"My tour is to take people into areas they normally don't go, and normally wouldn't go to. When I was sleeping on the streets, sometimes I found refuge sleeping under the bridges, especially in the industrial Southeast area."The Under the Bridges walk happens every first and third Tuesday of the month. Starting at Right 2 Dream Too, the tour makes stops at the Union Gospel Mission and the Portland Rescue Mission before crossing the Burnside Bridge and winding south along the East Bank Esplanade toward the Hawthorne Bridge. Mubarak says the walk takes roughly two hours, as he hands out flyers on homeless rights to people camped under the bridges. He also encourages tour participants to interact with the people they meet at each stop. Mubarak believes people walk away from these tours seeing homeless people in a more empathetic light. "They hear their stories and realize this person is human too," he says. Still, the idea of bringing non-homeless people into the places where homeless people live has been criticized as "class tourism."
"Pink slime" is the pejorative nickname given to what the food industry calls "lean finely textured beef." What both terms refer to is ammonia treated ground beef made from the fatty, unused trimmings of other cuts. Reports by The Daily and ABC News on the widespread use of the beef sparked outrage, and inspired a petition to ban the USDA from buying the product for schools. The USDA responded by letting schools choose whether to use pink slime or not — at least at the 20 percent of American schools where it is in charge of food purchases. Since that announcement, many grocers have committed to stop carrying the product. Unsurprisingly, Beef Products Inc., which manufacturers the product, announced this week it will suspend operations at three of its four factories.
A lot of the biggest Northwest environmental stories surrounded energy issues. Coal plants in Centralia, WA, and Boardman, OR both faced pressure to close their doors sooner than planned. Those closures come at the same time that Longview, WA and Bellingham, WA proposed coal export terminals to ship the resource to China. Idaho joined in on the national push toward "fracking" for natural gas. And the federal decision to postpone the Keystone XL oil pipeline has raised the question of whether we'll see more oil tankers in NW waters as companies look for other routes to carry oil to China. The national Solyndra controversy raised questions about the certainty of investments in the local renewable energy industry. The wind and hydroelectric industries tried to work out the kinks of how to deal with the times when too much energy gets generated by both sources. And the Japanese tsunami that led to the ongoing Fukushima nuclear crisis and cleanup has raised quesitons everywhere about the safety of nuclear energy.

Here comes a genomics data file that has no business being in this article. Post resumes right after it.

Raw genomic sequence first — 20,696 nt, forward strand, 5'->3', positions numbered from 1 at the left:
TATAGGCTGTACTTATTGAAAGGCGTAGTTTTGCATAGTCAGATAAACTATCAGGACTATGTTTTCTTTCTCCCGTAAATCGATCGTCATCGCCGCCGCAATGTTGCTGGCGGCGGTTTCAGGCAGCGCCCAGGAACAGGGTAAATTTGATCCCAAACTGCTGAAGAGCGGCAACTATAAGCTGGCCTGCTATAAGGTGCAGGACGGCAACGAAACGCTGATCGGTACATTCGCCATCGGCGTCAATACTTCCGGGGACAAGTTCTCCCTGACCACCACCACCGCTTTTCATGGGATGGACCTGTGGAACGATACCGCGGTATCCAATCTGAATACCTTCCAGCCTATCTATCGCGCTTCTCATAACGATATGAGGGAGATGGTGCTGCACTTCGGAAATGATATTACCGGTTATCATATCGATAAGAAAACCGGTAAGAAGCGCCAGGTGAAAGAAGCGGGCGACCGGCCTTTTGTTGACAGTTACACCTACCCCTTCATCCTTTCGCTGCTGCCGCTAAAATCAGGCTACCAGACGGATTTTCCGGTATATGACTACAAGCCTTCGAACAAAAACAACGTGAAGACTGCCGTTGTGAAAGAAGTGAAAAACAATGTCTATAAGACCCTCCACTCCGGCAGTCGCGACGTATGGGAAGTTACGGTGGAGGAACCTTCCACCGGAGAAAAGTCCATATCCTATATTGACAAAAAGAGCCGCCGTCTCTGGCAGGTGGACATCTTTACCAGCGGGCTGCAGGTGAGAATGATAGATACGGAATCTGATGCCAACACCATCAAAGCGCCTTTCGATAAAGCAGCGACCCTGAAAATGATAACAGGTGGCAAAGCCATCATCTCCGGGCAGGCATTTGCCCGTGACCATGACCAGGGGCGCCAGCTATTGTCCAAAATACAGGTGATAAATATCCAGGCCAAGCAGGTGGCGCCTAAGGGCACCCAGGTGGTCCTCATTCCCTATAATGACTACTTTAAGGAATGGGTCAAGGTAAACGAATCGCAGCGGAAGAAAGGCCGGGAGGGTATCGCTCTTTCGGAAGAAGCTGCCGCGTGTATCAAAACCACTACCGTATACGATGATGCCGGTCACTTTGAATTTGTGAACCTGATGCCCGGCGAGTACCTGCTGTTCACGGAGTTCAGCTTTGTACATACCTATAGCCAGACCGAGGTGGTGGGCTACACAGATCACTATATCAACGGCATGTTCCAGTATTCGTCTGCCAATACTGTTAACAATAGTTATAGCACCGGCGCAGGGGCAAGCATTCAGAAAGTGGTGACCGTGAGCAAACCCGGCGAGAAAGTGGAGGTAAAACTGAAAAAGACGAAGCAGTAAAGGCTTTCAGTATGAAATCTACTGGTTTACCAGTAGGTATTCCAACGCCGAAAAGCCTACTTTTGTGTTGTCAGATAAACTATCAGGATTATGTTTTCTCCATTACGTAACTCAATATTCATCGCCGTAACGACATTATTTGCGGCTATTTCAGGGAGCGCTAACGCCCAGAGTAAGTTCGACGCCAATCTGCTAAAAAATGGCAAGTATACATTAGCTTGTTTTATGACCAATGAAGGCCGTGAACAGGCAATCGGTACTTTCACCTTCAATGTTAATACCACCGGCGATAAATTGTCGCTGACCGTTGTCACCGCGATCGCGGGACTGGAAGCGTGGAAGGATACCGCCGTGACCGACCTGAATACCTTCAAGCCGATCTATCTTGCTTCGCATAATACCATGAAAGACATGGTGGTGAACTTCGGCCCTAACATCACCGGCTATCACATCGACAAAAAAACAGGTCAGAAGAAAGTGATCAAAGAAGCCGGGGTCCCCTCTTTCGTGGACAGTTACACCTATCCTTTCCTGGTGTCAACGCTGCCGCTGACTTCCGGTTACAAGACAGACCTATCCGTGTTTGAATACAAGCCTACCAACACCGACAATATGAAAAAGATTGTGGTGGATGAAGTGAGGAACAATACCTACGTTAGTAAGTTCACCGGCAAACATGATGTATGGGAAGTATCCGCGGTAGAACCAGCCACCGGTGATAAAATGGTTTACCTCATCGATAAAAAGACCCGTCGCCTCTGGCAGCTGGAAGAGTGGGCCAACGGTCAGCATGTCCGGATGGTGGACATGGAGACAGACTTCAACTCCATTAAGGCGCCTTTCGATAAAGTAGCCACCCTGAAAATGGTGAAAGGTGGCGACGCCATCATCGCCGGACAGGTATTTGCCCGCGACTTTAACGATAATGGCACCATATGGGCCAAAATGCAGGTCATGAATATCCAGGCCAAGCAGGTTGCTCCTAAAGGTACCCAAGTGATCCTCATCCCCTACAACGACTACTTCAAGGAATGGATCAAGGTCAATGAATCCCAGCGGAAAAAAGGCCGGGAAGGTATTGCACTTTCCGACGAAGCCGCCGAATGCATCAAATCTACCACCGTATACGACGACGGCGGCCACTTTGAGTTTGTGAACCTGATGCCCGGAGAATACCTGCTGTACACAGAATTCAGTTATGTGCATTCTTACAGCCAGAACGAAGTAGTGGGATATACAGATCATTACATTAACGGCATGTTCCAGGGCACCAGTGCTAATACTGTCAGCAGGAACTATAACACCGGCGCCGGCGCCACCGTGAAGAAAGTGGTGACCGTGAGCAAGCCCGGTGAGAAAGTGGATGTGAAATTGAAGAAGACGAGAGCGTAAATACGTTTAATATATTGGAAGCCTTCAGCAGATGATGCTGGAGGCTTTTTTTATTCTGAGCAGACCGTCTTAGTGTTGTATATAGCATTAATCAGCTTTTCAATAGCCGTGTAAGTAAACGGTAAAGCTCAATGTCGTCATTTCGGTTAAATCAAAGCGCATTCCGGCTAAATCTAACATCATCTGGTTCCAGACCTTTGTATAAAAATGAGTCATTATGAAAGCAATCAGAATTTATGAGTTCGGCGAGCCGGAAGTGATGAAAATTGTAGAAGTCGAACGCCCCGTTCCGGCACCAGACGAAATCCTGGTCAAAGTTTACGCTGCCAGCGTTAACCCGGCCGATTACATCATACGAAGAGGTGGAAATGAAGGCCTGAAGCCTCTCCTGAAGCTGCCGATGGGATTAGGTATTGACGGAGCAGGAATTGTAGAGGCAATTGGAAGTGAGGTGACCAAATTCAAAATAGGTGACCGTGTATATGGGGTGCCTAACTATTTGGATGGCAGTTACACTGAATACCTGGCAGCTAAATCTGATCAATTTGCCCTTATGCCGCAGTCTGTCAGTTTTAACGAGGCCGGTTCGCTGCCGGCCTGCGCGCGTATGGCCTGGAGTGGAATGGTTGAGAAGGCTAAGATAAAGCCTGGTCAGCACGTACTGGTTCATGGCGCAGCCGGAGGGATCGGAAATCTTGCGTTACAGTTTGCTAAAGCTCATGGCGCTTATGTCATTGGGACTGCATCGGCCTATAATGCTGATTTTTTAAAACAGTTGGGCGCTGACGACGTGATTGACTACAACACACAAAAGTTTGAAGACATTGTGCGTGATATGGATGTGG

Pictures of seals with plastic rings around their snouts and birds caught up in discarded nets can capture the public imagination, but for the last few years scientists have been concerned about a very different kind of ocean debris: microplastics. These are either tiny pellets created for industrial or cosmetic purposes, such as the exfoliating beads in some facial cleansers, or small particles of plastic that have broken down from larger pieces by the constant work of sun, wind, and water. Whatever the origin, as KUOW reporter Ashley Ahearn recently reported, these microsplastics are everywhere:
Microplastics have turned up in samples taken from every ocean on the planet and species from the bottom to the top of the marine food chain have been found to ingest these tiny particles – from sharks, seabirds and turtles to filter-feeders and krill.Of course, it's easier to find these microplastics than to find out exactly what effects they're having on ocean — or human — life. But some of the additives in plastic have been found to cause genetic or hormonal problems in lab animals, and plastic has also been found to accumulate potentially harmful toxins (pdf).
Writer, educator and self-described feminist pornographer Tristan Taormino will speak to students at the University of Oregon and Oregon State University this week. Over the past few months, she's had an on-again, off-again relationship with OSU. In October 2010, she was invited to be the keynote speaker at the university's Modern Sex Conference, taking place this week. Last month, the university uninvited Taormino, citing her involvement in the pornography industry. Administrators argued that paying for Taormino to speak on campus would be an inappropriate use of taxpayer money.
When University of Oregon literature professor Jennifer Burns Levin caught wind of the original cancellation, she jumped at the opportunity to bring the writer and sex educator to the Eugene campus. The cost of Taormino's appearance at the University of Oregon will be paid for by a combination of student and public funds. In the past, Taormino has lectured at top colleges and universities including Yale, Cornell, Princeton, Brown, Columbia, Smith, Vassar, and New York University, about issues affecting sexuality and feminism.